Costa Rica, April, 2011
Where one might see a bird, I am looking at a riot of colors, and shapes made by those colors. In this I see enthalpy. Enthalpy, borrowed from its proper place in thermodynamics, is the sum of a system’s internal energy plus the product of its pressure and volume (H = E + PV). It is such a beautiful, delicate equation. This living palette, a being so capable of moving fluidly through space, this bird, wherein colors move from hot to cold, is a system. Systems are ripe with enthalpy (H). They have internal energy (E – both potential and kinetic) and exist in specific, variable states (PV). In science, the transfers of heat – the changes in enthalpy (∆H) – are quantifiable, knowable, and useful, but as a general property, enthalpy is shrouded in its futility. I am gawking at ideas I can not truly measure. The fluctuation of color temperature on these birds is enough to melt my mind.
Such are my heat-weakened thoughts as I sit on the deck of our lodge. We are north of Boca Tapada and somewhere vaguely south of the Nicaraguan border, and it is hot and humid in a way that makes my mind attempt to get out of my body. I drink a Coke, sans ice, and curl my bare feet back from the line on the wood floor where the afternoon sun is advancing. As usual, I have been up since 5 a.m., slapping at flies and sweating. The three of us have already spent eight hours walking through the lowland rainforest here, and have a probable four or so more before calling it a day.
The Coke is at least cool, and only sans ice because there is none to be had, not because I am worried about the water. I am not worried about the water here. I am wary of the sun, though, and am sitting as close to the edge of the open deck as possible without leaving the shade. I want to be as near to the bananas as I can. There is a banana bunch hanging from a tree in front of me. On those bananas is a stream of brightly colored birds. What I am trying to say is that I want to draw the birds.
Enthalpy is a difficult concept: How does one define the boundaries of a system? Do I decide that colors end at the edge of a form (a bird), or do I extend them outward, affecting other systems of air or environment, all the while themselves affected by the green of a bromeliad, the highlights of a tropical sun? I know what the current art school response is, but I also don’t care. I could redefine my interests in terms of thermodynamics (classical, statistical, or chemical?), but come on, be realistic. My head hurts, and in any case I don’t have the energy.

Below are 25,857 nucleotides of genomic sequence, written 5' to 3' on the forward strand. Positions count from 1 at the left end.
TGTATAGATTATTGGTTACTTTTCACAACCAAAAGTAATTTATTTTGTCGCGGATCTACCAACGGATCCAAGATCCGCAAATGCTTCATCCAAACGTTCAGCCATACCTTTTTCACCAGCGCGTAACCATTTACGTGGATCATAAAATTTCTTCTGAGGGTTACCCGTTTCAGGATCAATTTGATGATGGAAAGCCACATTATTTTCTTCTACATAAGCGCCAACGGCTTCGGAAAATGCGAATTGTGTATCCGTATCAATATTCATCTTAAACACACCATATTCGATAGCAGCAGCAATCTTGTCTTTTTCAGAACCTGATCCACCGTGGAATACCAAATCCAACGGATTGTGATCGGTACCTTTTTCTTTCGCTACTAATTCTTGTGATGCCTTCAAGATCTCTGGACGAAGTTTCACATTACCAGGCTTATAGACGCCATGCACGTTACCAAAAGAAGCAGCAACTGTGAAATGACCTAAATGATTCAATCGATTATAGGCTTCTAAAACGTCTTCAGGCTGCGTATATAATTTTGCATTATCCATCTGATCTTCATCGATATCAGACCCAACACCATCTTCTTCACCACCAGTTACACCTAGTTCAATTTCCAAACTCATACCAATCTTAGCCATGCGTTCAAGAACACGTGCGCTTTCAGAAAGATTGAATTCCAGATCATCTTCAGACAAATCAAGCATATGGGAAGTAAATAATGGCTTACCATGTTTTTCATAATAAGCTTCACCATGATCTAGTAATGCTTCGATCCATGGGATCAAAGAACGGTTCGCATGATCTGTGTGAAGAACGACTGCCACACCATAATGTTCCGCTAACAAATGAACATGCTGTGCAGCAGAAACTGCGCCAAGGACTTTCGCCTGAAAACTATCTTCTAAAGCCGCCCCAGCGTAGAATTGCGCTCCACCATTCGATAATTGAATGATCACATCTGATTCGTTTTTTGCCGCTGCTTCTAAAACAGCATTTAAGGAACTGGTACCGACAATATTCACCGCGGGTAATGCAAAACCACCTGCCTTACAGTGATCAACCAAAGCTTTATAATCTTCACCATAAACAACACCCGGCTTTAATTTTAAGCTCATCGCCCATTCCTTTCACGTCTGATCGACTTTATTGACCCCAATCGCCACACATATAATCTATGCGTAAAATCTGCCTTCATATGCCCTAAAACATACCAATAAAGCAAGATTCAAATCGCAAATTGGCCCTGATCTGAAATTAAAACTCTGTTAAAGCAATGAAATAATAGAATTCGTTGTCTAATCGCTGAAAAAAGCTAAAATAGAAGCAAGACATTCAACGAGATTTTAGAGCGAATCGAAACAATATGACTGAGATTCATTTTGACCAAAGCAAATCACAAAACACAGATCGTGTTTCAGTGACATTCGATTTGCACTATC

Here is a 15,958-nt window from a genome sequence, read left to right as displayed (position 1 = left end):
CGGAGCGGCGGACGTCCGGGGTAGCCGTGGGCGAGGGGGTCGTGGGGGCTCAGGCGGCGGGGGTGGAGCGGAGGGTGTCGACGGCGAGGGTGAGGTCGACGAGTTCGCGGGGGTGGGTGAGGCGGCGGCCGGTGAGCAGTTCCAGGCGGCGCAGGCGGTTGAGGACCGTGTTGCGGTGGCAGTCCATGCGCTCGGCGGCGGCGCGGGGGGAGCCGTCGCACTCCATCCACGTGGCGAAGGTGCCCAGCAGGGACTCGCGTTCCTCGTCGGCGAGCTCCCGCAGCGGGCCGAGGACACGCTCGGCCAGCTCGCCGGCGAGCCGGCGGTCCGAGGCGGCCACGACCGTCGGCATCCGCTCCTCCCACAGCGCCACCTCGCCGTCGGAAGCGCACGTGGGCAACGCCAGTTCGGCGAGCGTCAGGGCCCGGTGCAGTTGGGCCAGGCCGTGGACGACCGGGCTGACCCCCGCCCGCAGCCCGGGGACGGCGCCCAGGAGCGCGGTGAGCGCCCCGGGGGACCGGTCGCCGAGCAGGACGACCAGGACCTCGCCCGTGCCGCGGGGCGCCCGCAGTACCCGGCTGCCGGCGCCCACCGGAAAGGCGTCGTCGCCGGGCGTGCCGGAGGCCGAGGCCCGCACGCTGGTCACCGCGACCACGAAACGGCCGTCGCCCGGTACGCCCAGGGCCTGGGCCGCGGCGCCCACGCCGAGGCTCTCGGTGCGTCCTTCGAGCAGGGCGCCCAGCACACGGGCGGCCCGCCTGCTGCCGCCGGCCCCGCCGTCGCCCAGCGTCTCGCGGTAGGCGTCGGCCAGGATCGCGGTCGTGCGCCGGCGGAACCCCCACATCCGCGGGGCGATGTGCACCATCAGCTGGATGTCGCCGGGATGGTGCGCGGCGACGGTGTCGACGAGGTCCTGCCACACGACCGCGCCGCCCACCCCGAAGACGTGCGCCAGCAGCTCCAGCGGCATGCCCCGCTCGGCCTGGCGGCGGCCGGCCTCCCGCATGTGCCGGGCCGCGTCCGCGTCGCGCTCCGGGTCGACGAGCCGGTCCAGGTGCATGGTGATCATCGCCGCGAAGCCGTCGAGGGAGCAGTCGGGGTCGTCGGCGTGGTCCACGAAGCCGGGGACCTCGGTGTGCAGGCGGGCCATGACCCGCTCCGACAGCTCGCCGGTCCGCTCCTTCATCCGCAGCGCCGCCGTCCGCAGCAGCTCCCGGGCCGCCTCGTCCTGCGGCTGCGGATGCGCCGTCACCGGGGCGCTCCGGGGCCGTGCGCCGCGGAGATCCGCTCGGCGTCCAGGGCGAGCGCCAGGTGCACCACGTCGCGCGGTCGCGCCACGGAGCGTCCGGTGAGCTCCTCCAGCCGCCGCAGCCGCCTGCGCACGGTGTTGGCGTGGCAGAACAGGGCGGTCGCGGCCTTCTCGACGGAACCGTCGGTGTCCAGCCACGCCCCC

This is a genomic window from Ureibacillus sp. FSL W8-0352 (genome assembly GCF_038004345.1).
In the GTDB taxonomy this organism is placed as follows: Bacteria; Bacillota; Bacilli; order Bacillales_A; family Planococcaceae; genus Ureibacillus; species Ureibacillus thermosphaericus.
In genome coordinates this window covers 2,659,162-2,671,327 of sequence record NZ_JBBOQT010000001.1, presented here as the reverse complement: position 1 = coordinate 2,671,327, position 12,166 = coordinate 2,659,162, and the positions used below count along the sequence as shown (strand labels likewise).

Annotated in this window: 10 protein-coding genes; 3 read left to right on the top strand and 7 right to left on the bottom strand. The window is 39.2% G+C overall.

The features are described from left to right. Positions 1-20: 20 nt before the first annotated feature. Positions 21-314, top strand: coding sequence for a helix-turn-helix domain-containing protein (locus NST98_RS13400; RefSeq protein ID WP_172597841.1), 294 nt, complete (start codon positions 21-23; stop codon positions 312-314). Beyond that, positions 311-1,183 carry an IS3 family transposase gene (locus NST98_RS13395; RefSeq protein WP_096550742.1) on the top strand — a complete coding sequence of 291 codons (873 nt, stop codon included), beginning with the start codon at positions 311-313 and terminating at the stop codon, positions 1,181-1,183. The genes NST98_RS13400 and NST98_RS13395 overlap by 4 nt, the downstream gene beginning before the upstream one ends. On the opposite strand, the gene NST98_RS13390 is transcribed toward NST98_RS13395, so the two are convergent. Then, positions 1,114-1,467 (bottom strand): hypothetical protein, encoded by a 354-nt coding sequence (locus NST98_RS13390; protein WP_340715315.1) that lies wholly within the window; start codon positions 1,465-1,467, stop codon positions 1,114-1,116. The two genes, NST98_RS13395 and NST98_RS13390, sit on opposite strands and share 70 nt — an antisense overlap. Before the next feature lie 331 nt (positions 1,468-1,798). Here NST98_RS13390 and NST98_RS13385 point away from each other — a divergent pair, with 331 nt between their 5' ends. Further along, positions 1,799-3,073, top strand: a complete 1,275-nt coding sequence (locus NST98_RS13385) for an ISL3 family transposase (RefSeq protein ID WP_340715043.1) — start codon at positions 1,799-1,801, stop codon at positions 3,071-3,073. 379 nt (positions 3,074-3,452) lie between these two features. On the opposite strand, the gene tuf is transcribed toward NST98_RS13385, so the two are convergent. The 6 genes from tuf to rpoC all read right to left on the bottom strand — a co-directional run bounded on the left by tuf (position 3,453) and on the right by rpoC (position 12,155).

And what am I doing drawing parrots? I kind of hate parrots, and believe me, I have my reasons.
With cola-fueled electrons bouncing a bit, my thoughts jump from enthalpy to entropy. Entropy is easy. Its evidence sits there now, on my physical palette. Rivers of colors, at first pure and distinct, pool and run together to discover conflict. From time to time, I have to exert work to keep the palette together; the chaos of overly-mixed watercolor is not pretty. Basically, it starts out neatish and and ends up a swirly muddy mess, as it full well wants to be. This is the inevitable decline into disorder. The entropy of the physical palette is obvious.
Entropy also exposes hierarchies within a palette – let’s face it, certain colors (we should say pigments at this point) are more powerful than others. Some are domineering, some quietly recede in social settings, and some are passive-aggressive.
Phthalocyanine colors (phthalo green, phthalo blue) are bullies. Phthalo green is meaner even than phthalo blue, and phthalo blue is the one that painting teachers warn you about. They are paints that creep into all your other colors and let everyone know, peacock-style, exactly what you are using. They are pigments that every painting student has awakened to find mysteriously all over the bed sheets, your face, and your roommate’s clothing. You are not sleeping with your roommate, and dammit you did not steal that particular shirt, this time, but there sit those garish blue-greens, everywhere, in all their poisonous glory.
If ever there was a reason to use Pthalo blue and green, straight out of the tube, these parrots are it.
Images, top to bottom:
Brown-hooded Parrots, watercolor on paper, 11.25 x 12″.
Brown-hooded Parrot sketches, ink and watercolor, smallish.
Palette I, watercolor on paper, also smallish.
Palette II, watercolor on paper, also smallish.